A Quantum-Inspired Perspective on Organization Development

Tonya HendersonHave you ever heard of quantum storytelling? It is a new way of viewing organization development. Led by David Boje, of New Mexico State University, and Tonya L. Henderson, a scholar-practitioner with Gly Solutions, a group of authors from Europe and the USA collaborated to produce a collection of readings that explore human organizations using quantum physics inspired concepts. Their book is titled Being Quantum: Ontological Storytelling in the Age of Antenarrative. The title is a mouthful itself and bears some explanation before its utility becomes apparent. So let’s unpack it.


The authors explore being in and doing things within organizations from a deep philosophical standpoint. Several authors build on Karen Barad’s book (Meeting the universe halfway: Quantum physics and the entanglement of matter and meaning, 2007) to consider time, space, and matter as a combined process of “timespacemattering” and consider everything we do as a co-creative effort. Using this lens we see everything (objects and organizations alike) as part of a dynamic, unfolding process where nothing happens in isolation. Even when we believe we are acting alone, based on individual motivations, we are unwittingly influenced by a host of people and circumstances that can be quite far reaching.

m_buildingTraditionally, we tend to examine organizations using methods and tools that place artificial boundaries around any given situation. In a quantum-inspired approach, the conscious act of bounding the systems we study is called making an “agential cut.” This is something that must be done with the understanding that when we draw a box around a system or a problem, we are actively picking one of many possible perspectives, just one way of seeing things.


With a host of pop culture references to quantum physics and its admittedly spooky side, bringing this term into the world of organization development has its risks. Yet the effects of quantum physics on modern thought are undeniable. As entanglement, Heisenberg’s uncertainty principle (acceptance that one cannot precisely measure the velocity and position of a particle in the same instant) and other perplexing concepts have gained acceptance, they have also ushered in an increase in openness to the counterintuitive among intellectuals. This loosening of our collective skepticism blends with the effects of the information age and globalism to create a volatile and exciting new world for organizations.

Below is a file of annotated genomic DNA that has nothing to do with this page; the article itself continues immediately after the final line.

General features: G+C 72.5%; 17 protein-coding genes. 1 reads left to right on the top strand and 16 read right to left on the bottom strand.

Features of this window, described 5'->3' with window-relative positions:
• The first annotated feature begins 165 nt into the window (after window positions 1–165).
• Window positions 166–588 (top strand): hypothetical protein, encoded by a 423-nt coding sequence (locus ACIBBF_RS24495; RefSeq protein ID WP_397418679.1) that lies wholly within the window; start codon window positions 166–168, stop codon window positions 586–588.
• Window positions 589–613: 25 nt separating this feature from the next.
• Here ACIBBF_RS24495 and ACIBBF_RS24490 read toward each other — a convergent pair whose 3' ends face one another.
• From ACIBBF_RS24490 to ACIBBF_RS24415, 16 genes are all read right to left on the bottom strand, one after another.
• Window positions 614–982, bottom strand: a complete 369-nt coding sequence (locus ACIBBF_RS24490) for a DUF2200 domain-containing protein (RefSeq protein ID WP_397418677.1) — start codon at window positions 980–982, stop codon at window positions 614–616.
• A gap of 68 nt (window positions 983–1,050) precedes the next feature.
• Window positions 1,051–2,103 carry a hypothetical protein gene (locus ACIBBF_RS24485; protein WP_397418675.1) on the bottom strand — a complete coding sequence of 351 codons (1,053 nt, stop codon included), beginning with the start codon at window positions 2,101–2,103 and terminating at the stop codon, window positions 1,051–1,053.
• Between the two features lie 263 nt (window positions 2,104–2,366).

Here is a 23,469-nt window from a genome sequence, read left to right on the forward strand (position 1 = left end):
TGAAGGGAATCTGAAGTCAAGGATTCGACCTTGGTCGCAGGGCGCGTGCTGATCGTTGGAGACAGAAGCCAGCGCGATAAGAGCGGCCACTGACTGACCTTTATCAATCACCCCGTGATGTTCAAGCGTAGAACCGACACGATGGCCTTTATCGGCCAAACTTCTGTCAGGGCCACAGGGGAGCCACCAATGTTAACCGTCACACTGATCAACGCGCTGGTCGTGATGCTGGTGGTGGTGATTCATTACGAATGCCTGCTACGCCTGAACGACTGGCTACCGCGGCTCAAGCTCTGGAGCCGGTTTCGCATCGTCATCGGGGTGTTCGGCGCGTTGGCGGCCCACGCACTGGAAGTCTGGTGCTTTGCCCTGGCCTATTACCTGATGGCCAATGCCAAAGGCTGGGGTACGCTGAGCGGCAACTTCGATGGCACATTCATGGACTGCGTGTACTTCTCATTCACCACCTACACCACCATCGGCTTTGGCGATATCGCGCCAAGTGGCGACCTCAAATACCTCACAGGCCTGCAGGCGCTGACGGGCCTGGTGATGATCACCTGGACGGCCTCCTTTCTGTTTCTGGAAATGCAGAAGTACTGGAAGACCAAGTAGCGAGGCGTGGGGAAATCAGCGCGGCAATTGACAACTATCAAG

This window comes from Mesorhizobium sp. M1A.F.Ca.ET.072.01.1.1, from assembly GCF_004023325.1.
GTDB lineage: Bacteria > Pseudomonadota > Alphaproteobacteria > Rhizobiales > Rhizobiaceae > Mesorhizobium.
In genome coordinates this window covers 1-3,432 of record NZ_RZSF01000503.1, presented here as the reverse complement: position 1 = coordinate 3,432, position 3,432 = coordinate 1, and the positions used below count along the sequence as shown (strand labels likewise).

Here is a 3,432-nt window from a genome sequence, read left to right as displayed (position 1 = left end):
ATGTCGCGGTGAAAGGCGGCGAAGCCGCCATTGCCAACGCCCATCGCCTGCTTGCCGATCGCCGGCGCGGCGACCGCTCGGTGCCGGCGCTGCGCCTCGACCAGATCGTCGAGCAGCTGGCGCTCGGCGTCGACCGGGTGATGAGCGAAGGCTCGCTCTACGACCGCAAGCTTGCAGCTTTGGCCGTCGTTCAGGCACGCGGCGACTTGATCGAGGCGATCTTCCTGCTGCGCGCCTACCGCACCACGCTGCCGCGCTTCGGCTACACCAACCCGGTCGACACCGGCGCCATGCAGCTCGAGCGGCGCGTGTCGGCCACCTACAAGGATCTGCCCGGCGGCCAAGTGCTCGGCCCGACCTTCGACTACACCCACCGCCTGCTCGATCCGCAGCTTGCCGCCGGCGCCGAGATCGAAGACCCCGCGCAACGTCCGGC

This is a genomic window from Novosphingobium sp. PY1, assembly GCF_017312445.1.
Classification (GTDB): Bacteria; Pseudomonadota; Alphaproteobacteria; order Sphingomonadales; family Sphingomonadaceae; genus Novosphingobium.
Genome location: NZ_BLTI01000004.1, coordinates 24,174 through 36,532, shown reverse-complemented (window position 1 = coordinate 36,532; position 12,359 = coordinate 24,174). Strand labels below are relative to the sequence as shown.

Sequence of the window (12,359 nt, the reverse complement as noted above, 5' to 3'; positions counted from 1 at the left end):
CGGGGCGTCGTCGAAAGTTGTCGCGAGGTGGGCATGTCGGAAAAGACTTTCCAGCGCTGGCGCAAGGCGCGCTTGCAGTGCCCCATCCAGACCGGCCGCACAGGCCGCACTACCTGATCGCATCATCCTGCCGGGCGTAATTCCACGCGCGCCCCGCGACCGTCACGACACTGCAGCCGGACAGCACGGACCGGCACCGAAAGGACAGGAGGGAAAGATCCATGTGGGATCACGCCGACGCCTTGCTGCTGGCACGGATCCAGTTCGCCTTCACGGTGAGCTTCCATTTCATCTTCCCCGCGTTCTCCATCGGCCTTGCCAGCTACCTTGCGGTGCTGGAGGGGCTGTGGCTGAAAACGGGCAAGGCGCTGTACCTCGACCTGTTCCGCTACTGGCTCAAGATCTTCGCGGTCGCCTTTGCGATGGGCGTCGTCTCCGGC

The post-Newtonian worldview gains acceptance Click To Tweet

These ideas are an indispensable part of what many scholars call the post-Newtonian worldview. In simple terms, the current generation and its progeny see things a little differently than the old-school manager’s mindset would have it. In a traditional frame of reference, organizational problems are viewed from a mechanistic perspective. We tend to see groups of people performing specific tasks as if they were parts of a larger machine, the corporation. We analyze problems in a reductionist fashion, examining particular functions and considering each division of a company as if it were a discrete entity, even when working on interdepartmental issues. We diagnose discrete problems, turn our managerial attention to the parts of the organization that exhibit clear symptoms, and problem solve from a purely practical standpoint.

Fluidity needs new tools

So what’s wrong with that? Whether we like it or not, the reality of the human organization no longer lends itself to using the tools that worked for the managers of generations past. Oversimplification causes us to miss important information. In a world where social and economic globalism rules the marketplace, where expert information is available to anyone with a laptop, and digital communications make the notion of privacy passé, one can not simply draw a box around an organization or a problem and disregard external influences. Taylorist (2001) notions of one right way to do a job, along with the efficiency cult that followed, were meant for a simpler time when the marketplace was less volatile, and workers’ expectations and level of education were less sophisticated.